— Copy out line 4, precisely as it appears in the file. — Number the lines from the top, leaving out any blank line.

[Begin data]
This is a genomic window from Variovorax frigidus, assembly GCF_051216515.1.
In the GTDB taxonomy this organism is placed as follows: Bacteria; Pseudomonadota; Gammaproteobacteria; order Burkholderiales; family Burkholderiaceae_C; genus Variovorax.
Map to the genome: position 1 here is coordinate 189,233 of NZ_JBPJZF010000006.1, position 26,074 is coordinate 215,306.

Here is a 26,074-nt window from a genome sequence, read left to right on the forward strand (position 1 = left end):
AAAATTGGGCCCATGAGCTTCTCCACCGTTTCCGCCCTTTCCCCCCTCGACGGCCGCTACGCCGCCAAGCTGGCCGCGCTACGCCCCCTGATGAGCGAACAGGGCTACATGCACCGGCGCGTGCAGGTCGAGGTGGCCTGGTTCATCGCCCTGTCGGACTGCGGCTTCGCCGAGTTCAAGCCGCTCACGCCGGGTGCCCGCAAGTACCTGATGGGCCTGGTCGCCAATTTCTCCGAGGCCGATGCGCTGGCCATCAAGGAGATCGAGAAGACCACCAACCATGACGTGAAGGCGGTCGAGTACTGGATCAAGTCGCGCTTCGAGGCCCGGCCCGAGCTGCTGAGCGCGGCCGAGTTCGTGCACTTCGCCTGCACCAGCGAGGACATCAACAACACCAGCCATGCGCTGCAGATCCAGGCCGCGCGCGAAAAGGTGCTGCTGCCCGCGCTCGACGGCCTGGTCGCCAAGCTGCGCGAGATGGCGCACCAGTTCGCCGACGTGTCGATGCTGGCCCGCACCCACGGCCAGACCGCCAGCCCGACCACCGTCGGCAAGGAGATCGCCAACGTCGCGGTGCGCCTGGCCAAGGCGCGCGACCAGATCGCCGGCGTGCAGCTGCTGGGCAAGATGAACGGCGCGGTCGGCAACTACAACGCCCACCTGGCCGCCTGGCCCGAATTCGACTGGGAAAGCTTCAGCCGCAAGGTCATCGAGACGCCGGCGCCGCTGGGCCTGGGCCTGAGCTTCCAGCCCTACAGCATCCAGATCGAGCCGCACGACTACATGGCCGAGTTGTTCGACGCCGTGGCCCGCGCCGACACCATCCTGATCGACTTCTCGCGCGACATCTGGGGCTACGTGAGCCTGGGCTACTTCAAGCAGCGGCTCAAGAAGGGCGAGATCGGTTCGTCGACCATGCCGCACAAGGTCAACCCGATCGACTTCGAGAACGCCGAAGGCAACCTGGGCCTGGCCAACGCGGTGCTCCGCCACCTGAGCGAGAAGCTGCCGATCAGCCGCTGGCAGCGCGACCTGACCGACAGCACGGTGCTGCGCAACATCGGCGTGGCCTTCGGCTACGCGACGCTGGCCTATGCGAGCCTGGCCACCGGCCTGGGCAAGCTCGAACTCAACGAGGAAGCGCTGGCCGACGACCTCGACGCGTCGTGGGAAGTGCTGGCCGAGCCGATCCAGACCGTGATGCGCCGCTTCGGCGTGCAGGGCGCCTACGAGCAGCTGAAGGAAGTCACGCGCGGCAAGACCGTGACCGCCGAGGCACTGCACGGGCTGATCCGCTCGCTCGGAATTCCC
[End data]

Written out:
Here is a 26,074-nt window from a genome sequence, read left to right on the forward strand (position 1 = left end):